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Gay athletes make history at Winter Olympics

Figure skater Adam Rippon, who won a bronze medal in Pyeongchang, is just one of the openly gay athletes who's making history at the Winter Games.
USA's Adam Rippon reacts after finishing his routine in the figure skating team event during the Pyeongchang 2018 Winter Olympic Games on February 12, 2018.Roberto Schmidt / AFP - Getty Images

U.S. figure skater Adam Rippon stole the show on Monday at the Winter Olympics in Pyeongchang, South Korea. The outspoken athlete delivered a "spellbinding" performance in the team event, according to NBC commentator and former Olympian Johnny Weir, and he made history by becoming the first openly gay athlete from the U.S. to medal in the Winter Games.

After dazzling the judges with his bronze medal-winning performance, choreographed to Coldplay and executed in a shimmering costume (a signature of Rippon's), the veteran skater opened up about scoring his first Olympic win.

"It felt worth the 28-year wait, you know?" Rippon said. "I was sitting backstage and I thought: 'You know what? I still feel like I might throw up. And I might miss every element in my program.' But I said: 'You know what? I trained so hard and I know when I get out there I'm going to go for everything, take one element at a time,' and I was able to do that."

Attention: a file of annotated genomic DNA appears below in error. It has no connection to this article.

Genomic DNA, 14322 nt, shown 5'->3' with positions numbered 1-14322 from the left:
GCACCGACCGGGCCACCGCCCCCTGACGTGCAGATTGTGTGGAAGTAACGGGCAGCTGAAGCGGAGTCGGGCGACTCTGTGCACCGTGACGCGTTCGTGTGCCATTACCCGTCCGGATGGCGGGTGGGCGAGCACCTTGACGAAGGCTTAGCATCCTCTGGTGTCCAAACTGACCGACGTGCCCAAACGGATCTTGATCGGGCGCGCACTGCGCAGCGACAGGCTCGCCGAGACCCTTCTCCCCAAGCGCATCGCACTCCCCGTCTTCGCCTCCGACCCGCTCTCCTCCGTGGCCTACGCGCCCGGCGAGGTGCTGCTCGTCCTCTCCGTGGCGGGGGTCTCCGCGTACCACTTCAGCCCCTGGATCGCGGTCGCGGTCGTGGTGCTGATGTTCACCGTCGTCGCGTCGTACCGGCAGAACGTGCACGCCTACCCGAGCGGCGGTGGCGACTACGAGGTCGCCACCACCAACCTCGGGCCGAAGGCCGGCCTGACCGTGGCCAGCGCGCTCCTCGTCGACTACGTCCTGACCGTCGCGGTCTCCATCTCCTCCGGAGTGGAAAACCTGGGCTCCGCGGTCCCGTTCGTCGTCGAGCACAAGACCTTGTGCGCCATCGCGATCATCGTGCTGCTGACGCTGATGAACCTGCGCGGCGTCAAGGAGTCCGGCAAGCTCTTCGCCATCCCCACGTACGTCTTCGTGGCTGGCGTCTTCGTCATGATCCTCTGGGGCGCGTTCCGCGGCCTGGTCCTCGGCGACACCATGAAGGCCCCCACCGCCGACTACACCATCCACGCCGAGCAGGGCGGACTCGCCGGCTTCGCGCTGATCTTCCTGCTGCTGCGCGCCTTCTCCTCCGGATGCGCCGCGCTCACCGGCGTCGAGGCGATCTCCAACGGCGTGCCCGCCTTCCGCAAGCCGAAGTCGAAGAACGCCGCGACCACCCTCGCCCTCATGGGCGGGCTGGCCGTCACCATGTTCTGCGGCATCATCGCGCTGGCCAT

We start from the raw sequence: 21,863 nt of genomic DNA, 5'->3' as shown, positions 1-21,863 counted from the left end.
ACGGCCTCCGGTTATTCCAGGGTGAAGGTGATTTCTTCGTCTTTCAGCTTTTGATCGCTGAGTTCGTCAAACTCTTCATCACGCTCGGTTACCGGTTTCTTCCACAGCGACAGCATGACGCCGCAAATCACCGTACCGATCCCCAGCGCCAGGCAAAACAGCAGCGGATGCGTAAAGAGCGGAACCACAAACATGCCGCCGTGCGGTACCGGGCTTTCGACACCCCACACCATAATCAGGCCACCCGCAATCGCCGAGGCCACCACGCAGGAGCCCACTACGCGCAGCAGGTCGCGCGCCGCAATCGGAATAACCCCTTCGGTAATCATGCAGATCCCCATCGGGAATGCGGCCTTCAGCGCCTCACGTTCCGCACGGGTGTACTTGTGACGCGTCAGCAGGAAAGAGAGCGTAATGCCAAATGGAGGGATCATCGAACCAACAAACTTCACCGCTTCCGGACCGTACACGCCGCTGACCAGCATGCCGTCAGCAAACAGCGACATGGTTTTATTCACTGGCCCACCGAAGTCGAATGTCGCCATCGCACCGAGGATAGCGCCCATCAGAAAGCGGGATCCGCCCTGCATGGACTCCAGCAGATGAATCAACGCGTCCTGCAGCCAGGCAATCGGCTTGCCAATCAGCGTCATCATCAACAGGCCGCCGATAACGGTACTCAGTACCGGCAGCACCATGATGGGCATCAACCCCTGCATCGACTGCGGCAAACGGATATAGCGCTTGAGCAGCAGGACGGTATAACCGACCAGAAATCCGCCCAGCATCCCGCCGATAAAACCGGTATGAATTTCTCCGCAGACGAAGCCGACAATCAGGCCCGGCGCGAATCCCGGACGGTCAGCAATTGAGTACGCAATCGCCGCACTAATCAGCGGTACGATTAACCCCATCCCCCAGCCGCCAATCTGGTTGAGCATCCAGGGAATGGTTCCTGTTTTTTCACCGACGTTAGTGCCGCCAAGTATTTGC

Rippon, who was perhaps previously best known for clashing with Vice President Mike Pence on LGBTQ rights, trended worldwide on social media and quickly became the darling of the Winter Games. He even got a shoutout from actress Reese Witherspoon, whom Rippon claimed he wanted to make proud before his first Olympic competition.

Rippon's history with Pence, of course, was not overlooked.

But it was Rippon's charm that won the internet over. His penchant for saying a reporters' names before speaking with them (in one case, "Andrea") delighted viewers, as did a joke about needing a drink and a Xanax.

Eager to congratulate Rippon was fellow gay Olympian Gus Kenworthy, a U.S. freestyle skier whose budding friendship with Rippon has excited fans of the duo. Kenworthy's first shot at an Olympic medal with be on Saturday, Feb. 17, in local time (Sunday in the U.S.).

Ashland Johnson, director of public education and research for national LGBTQ advocacy group Human Rights Campaign, called Rippon's performance "a proud moment for our entire country and especially meaningful for LGBTQ Americans."

"Adam’s visibility as a proud LGBTQ American continues to be a driving force for equality," Johnson said in a statement sent to NBC News. "Those few minutes on ice just inspired a generation of LGBTQ young people. Even today being an out athlete is revolutionary and athletes like Adam are paving the way for the next generation of young out athletes.”

Rippon was not the only gay athlete to make history. Ireen Wust, a speed skater from the Netherlands, was the first out athlete to medal at the Pyeongchang Games, according to Outsports, and Canadian Eric Radford became the first openly gay man to win gold at the Winter Olympics after his performance with partner Meagan Duhamel in the team figure skating event.

"This is amazing!" Radford tweeted after being told of his history-making feat. "I literally feel like I might explode with pride."

Radford and Rippon posed together with their medals after the event, with Radford writing, "So proud to be wearing these medals and showing the world what we can do! #Represent."

Along with Kenworthy, waiting to compete is U.S. speed skater and former world champion Brittany Bowe. Bowe, the only out woman competing for the U.S. in Pyeongchang, snapped a pic with Kenworthy and Rippon shortly after the opening ceremony.

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